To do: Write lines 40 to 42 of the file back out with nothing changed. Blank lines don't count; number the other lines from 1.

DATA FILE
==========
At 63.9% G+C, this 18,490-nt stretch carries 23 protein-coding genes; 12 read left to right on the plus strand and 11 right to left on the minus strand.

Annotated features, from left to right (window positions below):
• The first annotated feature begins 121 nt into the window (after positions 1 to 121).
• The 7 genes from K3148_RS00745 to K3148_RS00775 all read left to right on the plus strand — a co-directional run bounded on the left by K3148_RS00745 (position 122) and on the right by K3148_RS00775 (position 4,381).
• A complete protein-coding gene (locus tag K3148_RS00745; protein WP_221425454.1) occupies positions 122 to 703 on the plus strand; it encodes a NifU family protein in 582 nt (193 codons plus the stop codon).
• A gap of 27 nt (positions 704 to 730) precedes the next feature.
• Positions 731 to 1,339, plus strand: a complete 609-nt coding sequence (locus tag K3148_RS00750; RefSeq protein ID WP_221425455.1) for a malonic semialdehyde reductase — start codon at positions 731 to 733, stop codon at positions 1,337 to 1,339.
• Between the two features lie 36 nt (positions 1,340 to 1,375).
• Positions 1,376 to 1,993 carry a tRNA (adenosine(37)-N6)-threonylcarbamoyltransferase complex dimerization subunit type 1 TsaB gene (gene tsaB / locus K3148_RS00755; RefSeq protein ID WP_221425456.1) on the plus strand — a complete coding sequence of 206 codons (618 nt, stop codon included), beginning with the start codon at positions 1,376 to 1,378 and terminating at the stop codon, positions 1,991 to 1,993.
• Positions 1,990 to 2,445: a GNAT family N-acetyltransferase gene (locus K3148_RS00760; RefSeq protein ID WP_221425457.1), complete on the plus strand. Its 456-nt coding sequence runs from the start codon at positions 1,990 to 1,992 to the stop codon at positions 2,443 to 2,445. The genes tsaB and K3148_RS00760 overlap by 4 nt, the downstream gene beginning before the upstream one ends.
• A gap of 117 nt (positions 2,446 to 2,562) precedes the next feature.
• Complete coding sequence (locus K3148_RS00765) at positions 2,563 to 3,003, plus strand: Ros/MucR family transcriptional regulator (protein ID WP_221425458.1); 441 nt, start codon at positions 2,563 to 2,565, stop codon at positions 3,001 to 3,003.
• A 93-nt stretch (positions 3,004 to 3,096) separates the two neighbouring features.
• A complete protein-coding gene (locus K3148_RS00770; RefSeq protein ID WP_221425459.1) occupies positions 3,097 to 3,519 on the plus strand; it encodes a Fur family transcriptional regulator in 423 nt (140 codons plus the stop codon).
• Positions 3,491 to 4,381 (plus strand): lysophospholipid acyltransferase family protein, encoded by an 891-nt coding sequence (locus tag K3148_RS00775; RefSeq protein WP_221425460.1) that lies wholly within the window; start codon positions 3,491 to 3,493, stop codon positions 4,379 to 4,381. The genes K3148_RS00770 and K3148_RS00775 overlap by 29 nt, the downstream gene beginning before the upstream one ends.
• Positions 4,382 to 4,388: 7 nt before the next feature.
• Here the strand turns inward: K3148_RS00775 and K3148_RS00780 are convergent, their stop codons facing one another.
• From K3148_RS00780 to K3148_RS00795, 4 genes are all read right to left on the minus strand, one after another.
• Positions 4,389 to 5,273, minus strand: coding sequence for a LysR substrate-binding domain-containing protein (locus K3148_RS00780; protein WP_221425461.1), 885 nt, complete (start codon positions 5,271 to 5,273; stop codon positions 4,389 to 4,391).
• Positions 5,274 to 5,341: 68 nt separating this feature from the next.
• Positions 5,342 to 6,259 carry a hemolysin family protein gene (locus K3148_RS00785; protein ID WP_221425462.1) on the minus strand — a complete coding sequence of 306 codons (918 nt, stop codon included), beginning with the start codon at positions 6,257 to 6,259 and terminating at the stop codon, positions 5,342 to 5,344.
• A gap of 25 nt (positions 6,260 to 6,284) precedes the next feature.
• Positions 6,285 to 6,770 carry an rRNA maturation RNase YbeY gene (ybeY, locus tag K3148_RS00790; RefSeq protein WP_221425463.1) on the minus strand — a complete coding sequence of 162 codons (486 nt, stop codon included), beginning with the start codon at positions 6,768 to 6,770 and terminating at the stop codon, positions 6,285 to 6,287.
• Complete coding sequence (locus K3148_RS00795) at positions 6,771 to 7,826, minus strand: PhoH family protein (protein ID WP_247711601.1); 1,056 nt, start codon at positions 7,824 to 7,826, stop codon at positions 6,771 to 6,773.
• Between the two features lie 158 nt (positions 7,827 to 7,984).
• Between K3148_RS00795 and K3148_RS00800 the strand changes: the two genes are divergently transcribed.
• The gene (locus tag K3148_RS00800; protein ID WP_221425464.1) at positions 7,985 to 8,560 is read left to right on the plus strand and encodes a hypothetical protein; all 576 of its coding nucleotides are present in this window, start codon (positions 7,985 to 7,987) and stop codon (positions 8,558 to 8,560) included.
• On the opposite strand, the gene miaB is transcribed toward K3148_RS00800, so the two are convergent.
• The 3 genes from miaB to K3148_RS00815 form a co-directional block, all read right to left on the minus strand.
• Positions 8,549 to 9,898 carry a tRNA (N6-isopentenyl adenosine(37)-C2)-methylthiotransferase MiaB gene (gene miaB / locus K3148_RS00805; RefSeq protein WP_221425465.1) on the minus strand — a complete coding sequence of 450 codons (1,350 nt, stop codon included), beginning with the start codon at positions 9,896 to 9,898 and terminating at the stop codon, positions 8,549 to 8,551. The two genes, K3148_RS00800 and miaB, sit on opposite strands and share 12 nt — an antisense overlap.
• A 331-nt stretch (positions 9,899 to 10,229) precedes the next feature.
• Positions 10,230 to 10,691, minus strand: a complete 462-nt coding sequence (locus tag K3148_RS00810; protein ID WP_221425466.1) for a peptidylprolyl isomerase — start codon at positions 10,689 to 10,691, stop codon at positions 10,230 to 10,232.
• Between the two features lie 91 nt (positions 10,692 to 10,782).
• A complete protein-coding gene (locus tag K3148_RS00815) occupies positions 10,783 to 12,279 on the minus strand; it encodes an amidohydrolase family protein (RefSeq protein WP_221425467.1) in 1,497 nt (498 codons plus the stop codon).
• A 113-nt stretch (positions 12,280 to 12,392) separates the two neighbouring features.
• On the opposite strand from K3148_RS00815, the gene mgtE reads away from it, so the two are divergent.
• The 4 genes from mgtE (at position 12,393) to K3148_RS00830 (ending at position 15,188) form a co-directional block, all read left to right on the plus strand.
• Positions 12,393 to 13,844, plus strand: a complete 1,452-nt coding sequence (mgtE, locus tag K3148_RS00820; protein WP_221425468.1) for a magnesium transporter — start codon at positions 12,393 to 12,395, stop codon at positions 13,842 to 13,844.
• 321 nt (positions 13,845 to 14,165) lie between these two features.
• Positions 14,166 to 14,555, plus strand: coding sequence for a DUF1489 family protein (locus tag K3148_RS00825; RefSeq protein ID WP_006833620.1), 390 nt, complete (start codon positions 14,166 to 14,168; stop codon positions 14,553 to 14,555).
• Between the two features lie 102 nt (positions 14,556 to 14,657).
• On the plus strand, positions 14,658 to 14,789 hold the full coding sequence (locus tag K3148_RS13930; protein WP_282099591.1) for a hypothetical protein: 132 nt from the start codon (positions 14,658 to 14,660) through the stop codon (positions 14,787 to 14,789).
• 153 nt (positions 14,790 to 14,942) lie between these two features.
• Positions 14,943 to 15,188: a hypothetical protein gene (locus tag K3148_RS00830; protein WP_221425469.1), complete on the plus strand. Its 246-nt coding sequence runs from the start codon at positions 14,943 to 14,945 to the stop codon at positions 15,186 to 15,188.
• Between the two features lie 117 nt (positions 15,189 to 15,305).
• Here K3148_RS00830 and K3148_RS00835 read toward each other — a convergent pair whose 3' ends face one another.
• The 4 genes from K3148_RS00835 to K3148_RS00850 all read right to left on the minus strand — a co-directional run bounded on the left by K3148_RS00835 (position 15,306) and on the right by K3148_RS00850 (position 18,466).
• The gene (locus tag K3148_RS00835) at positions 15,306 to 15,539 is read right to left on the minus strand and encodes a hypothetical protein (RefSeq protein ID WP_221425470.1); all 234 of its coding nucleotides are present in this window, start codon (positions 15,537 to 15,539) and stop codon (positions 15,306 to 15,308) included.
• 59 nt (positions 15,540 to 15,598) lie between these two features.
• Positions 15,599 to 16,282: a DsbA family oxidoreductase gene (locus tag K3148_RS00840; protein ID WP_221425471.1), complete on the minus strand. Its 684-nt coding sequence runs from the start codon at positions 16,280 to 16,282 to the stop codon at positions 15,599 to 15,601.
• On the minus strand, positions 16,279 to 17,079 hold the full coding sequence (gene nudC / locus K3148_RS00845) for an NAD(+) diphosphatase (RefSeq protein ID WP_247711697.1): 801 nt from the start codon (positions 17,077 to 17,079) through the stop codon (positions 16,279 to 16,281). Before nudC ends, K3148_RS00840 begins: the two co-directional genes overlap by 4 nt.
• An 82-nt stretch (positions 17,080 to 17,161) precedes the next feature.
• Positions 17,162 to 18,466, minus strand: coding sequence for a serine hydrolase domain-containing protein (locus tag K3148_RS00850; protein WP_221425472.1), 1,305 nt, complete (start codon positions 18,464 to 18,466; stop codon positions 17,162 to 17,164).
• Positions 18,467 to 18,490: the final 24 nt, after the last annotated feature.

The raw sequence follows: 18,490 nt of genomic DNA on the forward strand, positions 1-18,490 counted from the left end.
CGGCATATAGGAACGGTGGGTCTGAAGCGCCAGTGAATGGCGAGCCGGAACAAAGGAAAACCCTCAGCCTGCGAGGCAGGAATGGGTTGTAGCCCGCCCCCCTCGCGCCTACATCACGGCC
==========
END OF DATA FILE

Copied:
• Positions 14,166 to 14,555, plus strand: coding sequence for a DUF1489 family protein (locus tag K3148_RS00825; RefSeq protein ID WP_006833620.1), 390 nt, complete (start codon positions 14,166 to 14,168; stop codon positions 14,553 to 14,555).
• Between the two features lie 102 nt (positions 14,556 to 14,657).
• On the plus strand, positions 14,658 to 14,789 hold the full coding sequence (locus tag K3148_RS13930; protein WP_282099591.1) for a hypothetical protein: 132 nt from the start codon (positions 14,658 to 14,660) through the stop codon (positions 14,787 to 14,789).